Auditing our CMS
By Natalie Forman • Jan 4, 2018
After the design team conducted and analyzed UX interviews, it was important to account for all the features of our current content management system (CMS). We did an in-depth audit to identify all of the features from the most important down to the deprecated ones. We also further evaluated our interviews and created user flow diagrams to understand how people use the systems. Finally, we combined the UX interviews and analysis with the audit and user flows to create comprehensive themes for the redesign.
From a front-end design perspective, the CMS was not structured to be maintainable. As we have added features they have been appended to the end of ever-growing pages with handfuls of miscellaneous checkboxes and input fields. So, to prevent losing any active functionalities we conducted an in-depth audit by listing and analyzing all current features.
We started the audit of the system by creating a spreadsheet, consisting of one page per CMS screen. On each spreadsheet we listed out all the call-to-actions on that page, prioritized them, and added any notes that might not be obvious. Then we listed out each feature and its data type (integer, text field, key…) as well as prioritized each one and added notes about its functionality.
While tedious, this process was informative and gave us a concrete understanding of the system. It highlighted the features we needed to call out and those that needed to be deleted. We also were able to inquire about features we weren’t familiar with to gain a broader understanding of how the user uses the system.
After identifying all the possible CTAs and features in the CMS, we outlined how our editorial team interacted with these elements. By creating user flows we accomplished two main goals. First, we established current user processes so that when designing we could follow a similar structure. Second, we identified hold-ups and possible areas for improvement. For example, when a user has to click through four different screens to edit a high priority feature then there is probably a UX pattern problem.
We documented four common and intricate tasks that the editorial team executes on a daily basis:
- Create a news post
- Create and send a newsletter
- Add and edit images using the image model
- Edit and publish a news post
We used draw.io to create the user flows. The colors indicated the features screen location. Green were features found on the main screen as call-to-actions. These are the main goals and higher level functionalities. Pink was an intermediary step that involved other actions outside of the CMS. This might include writing the story in a separate text editor or citing other articles the editor is reading. Then there were the overarching grey sections which involved non-sequential steps in the process. For example, selecting topics and adding a pull quote to an already written news post.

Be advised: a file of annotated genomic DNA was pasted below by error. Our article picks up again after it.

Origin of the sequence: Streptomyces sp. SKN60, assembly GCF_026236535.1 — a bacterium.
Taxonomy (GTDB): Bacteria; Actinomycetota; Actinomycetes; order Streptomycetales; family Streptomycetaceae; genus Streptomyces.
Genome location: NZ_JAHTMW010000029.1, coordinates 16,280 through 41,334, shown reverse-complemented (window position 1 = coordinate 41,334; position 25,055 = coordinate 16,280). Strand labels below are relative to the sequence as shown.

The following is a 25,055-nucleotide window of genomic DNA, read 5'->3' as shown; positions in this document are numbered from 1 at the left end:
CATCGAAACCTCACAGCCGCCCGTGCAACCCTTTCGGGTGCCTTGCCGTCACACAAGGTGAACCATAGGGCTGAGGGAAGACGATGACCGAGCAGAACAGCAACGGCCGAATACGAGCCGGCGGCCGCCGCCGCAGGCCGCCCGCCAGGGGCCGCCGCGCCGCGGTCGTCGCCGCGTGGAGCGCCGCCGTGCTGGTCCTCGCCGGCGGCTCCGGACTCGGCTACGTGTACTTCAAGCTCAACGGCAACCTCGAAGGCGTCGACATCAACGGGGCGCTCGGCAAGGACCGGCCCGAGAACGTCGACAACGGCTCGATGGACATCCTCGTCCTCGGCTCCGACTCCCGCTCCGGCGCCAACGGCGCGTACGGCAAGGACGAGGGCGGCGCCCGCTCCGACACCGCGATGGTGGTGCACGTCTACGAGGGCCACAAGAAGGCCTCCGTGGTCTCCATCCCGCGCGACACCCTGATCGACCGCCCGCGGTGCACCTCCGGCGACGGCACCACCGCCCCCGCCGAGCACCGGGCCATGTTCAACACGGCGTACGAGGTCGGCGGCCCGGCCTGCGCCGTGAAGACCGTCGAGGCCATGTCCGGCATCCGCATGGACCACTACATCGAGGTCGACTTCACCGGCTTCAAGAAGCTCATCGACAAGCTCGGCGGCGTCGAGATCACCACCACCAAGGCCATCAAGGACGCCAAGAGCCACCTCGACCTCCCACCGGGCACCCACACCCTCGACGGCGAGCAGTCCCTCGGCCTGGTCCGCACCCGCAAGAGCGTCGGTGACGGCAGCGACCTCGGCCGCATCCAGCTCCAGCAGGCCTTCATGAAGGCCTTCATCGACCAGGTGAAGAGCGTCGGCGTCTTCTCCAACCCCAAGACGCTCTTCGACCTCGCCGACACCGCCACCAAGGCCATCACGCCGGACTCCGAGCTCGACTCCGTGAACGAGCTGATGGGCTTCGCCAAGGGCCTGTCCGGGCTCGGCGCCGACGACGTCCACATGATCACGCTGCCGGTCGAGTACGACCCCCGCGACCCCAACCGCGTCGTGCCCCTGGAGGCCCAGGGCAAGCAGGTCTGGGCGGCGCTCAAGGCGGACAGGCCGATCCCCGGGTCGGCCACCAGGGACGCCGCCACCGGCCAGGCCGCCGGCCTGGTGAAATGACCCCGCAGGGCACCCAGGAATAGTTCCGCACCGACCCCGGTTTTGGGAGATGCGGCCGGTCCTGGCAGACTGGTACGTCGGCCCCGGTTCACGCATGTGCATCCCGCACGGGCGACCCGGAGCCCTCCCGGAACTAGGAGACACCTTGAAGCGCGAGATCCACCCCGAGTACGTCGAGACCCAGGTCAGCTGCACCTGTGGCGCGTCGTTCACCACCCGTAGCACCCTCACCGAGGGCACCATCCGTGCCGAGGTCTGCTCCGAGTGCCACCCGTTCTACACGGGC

The newspost creation process user flow revealed how many settings weren’t linear. You can see this by how many post settings are grouped together. While this allows the reporter more freedom, it also leaves a high chance of user error. Each setting needs to be remembered to be addressed and changed for each news post.
Going through user processes and documenting them in this manner made us think about the decisions our users make. We saw which steps caused hold-ups or in some case were just in the wrong sequential place. Along with this, we discovered tedious processes and opportunities for human error. All together, this showed us the complexity of the system and the intricacies we would need to be mindful of.
The newsletter creation process was more linear than creating the newspost but requires a lot of repetition. This user flow showed how there are many pain points that can be eliminated through automation.
Now that we had a comprehensive list of all the CMS features and understood how the users used them we could confidently define our design goals. We combined the themes from the UX interviews with our audit and user flow findings and created action items with clear problems and solutions.
- Improve process flow to create a linear approach and require less steps to completion.
- Increase content hierarchy to call out most used features and hide those that shouldn’t be altered.
- Automate tedious tasks to eliminate human error and free up time for higher priorities.
- Enhance discoverability through effective sorting and searching features.
Notice that all of our goals are broad and provide no exact design solution. This is because we first wanted to determine main product themes for the CMS and understand our users’ priorities. Now that we can relate to and understand the editorial process and hold-ups, we can start creating rough mocks and brainstorming real solutions.
In the short term, Nan Copeland outlined easy improvements that could be made immediately that assist these goals. Even these small improvements help the editorial team’s communication and efficiency while they wait for the redesigned CMS.